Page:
By Ray O’Hanlon
It was the Kerry version of Irish luck.
Peter Kiely and his nephew Patrick Donovan were both in the South Tower of the world Trade Center Tuesday when terror struck from the skies.
Peter, a 60-year-old financial consultant originally from Tarbert was working on the 55th floor.
Patrick, a 21-year-old carpenter, was working on the 85th floor.
Neither knew the other was in the building. Neither knew that within a few minutes on a beautiful early autumn morning they would stare death in the face and live to tell the tale.
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When the first plane struck the North Tower, Peter Kiely had no doubt in his mind that death had come calling.
“I thought a bomb had gone off and I ran to the window,” said Kiely, whose brother Dan is a member of the Irish Senate.
“There was smoke and debris all over the place outside. I thought the top of our building had come off.”
Kiely called on his fellow workers to quit the office and head for the stairs.
He remembers one colleague who stubbornly refused to leave his desk. He does not know that man’s fate.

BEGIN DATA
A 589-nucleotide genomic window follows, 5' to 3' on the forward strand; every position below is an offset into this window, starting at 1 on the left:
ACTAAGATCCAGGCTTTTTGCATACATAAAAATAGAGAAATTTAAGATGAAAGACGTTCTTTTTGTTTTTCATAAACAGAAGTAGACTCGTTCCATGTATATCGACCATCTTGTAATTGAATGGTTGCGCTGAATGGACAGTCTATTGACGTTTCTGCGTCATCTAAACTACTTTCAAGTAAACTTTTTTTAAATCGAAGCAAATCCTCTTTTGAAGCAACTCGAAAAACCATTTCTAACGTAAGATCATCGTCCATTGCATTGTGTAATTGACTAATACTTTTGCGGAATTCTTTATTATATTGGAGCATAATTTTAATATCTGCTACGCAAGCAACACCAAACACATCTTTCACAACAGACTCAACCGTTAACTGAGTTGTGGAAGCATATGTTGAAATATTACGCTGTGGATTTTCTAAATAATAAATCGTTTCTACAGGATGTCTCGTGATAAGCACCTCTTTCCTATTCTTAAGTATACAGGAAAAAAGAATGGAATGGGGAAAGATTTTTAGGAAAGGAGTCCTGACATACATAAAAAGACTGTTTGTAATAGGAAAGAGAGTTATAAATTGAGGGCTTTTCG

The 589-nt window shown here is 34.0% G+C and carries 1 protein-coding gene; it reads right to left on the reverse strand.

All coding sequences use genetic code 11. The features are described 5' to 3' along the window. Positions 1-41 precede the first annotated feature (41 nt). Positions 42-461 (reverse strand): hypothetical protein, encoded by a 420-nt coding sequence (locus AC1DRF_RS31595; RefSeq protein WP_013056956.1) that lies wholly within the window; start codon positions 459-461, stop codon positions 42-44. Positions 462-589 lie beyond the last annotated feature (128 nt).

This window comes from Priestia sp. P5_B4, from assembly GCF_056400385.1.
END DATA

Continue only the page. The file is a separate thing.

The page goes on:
Kiely, who says he keeps himself fit, was now in a race for his life along with thousands of others in the South Tower.
Using the stairs, he moved as fast as he could to the ground floor. He ignored advice on the public address system to stay in the building in order to avoid debris in the street.
Something in his mind, in his gut, told him to keep going.
“Everybody was running, crying and screaming,” he said.
Kiely made it to the ground floor and emerged into a scene of unspeakable horror on Church Street, in the shadow of the great towers.
He was staring at the burning North Tower when a huge shape flashed across his line of sight. It was the second airliner flying straight into the South Tower, only feet above his office.
“It was hell,” he said. “I ran for my life.”
Also moving fast for his life was Peter’s nephew Patrick. He, too, knew that all things were not well and safe despite the assurances over the PA system.
“Many people were in a panic but some kept their cool and really it was they who made sure that so many people got out. It was hell in the stairwell, hell, mayhem.”
Patrick remembers everybody stopping at one point to listen to the PA. At this point he had made to the 54th floor, one floor below his uncle’s office.
“They were telling us to stay in the building but suddenly there was a huge bang. The building shook and people were thrown flat on the stairs.
There was no stopping now. “I didn’t think I was going to make it out. There were a lot of older people and some heavy people who were stopping.”
Patrick did get out. It was one family’s double stroke of luck. All too many other families were not so fortunate.